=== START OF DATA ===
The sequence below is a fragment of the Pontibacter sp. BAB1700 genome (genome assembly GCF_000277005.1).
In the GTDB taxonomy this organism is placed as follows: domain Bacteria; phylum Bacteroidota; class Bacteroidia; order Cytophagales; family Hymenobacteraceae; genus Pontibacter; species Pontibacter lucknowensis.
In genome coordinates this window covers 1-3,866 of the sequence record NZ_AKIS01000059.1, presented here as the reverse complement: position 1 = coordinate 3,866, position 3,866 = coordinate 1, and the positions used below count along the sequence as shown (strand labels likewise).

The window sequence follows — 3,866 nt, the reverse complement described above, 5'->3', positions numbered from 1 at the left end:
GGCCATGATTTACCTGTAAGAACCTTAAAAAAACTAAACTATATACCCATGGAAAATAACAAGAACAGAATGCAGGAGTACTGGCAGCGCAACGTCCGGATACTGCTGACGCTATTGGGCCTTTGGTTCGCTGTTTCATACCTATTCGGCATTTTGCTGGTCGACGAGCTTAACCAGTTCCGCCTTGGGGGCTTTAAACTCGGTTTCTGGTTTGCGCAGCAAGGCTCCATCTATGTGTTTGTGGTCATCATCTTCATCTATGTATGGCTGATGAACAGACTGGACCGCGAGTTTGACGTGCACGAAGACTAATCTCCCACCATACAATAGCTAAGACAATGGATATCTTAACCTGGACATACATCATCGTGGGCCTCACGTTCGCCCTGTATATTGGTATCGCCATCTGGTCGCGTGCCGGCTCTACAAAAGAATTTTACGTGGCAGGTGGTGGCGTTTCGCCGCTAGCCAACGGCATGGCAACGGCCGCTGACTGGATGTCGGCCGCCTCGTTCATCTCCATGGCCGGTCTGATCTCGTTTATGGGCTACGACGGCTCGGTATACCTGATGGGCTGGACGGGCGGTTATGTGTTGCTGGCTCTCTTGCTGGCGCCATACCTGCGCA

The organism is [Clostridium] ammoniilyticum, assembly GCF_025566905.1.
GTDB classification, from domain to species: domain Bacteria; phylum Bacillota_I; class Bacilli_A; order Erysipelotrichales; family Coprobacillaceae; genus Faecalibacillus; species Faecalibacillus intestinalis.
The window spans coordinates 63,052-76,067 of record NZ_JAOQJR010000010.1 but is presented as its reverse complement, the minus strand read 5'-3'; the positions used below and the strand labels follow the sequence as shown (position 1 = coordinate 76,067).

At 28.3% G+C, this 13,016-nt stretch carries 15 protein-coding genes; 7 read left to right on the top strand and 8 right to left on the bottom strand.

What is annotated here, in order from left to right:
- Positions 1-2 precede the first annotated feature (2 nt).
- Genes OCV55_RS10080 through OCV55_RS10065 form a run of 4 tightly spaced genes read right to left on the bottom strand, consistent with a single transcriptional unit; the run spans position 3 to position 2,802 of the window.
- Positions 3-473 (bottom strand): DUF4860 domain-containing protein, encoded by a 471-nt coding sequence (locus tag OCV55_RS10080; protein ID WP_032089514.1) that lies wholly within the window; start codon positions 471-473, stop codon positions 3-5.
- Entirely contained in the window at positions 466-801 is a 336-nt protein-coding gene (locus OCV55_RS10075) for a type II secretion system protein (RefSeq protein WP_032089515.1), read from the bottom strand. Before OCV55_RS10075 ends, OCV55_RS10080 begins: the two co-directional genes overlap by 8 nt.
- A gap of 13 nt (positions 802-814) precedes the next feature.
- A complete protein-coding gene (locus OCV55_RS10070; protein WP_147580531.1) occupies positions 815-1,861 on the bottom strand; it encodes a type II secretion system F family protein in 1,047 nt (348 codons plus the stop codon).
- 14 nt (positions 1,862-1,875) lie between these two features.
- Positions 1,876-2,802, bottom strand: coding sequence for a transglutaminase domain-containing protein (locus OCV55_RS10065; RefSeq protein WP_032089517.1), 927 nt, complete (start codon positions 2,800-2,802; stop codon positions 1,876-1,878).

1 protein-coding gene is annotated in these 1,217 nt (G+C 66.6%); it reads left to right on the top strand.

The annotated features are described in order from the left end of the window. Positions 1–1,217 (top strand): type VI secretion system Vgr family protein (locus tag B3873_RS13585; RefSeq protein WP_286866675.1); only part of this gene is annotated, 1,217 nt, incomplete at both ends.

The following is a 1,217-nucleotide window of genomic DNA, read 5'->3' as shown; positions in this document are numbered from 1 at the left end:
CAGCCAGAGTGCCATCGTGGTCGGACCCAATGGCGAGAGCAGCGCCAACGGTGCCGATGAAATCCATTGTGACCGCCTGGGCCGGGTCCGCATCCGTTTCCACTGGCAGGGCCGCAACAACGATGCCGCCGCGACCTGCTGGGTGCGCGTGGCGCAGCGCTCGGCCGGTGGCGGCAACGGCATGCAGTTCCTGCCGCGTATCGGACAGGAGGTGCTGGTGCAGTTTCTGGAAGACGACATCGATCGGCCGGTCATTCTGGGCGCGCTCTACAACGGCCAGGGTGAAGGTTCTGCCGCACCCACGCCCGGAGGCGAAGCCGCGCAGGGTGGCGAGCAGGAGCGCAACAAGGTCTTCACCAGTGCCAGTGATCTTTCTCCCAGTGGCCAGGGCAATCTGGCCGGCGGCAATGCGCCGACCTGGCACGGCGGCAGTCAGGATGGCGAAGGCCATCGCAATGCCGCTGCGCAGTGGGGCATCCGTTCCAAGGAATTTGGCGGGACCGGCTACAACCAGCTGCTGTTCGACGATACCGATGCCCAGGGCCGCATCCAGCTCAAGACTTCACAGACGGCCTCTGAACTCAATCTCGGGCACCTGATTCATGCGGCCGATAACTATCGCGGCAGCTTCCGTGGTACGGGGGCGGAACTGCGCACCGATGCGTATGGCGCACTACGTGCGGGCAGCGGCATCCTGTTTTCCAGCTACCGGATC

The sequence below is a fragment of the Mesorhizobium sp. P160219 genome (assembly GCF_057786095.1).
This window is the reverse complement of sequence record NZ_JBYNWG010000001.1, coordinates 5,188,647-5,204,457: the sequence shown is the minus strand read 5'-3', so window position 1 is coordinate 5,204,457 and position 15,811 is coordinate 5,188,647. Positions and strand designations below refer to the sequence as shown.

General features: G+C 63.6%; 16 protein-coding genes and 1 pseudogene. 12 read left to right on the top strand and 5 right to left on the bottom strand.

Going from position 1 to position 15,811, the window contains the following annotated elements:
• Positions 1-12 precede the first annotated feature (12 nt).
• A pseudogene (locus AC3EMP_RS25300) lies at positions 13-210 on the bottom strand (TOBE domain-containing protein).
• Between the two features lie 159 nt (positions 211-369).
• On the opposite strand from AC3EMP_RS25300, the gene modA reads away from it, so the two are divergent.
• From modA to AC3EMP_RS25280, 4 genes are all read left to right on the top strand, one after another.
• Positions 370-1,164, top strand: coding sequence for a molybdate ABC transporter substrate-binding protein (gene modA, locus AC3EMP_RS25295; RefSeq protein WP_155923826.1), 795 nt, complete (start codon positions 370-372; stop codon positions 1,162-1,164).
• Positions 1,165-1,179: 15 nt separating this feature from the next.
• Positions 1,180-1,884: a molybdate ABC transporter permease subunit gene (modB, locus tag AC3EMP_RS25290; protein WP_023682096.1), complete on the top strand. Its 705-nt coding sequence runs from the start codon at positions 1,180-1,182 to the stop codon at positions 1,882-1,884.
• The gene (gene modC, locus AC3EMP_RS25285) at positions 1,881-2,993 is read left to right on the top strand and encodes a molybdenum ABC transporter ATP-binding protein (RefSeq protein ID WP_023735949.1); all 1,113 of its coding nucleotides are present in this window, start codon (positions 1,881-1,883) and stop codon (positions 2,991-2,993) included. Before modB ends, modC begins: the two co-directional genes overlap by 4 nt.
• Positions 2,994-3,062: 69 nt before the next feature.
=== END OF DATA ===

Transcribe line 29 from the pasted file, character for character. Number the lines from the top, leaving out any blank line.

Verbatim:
• Between the two features lie 159 nt (positions 211-369).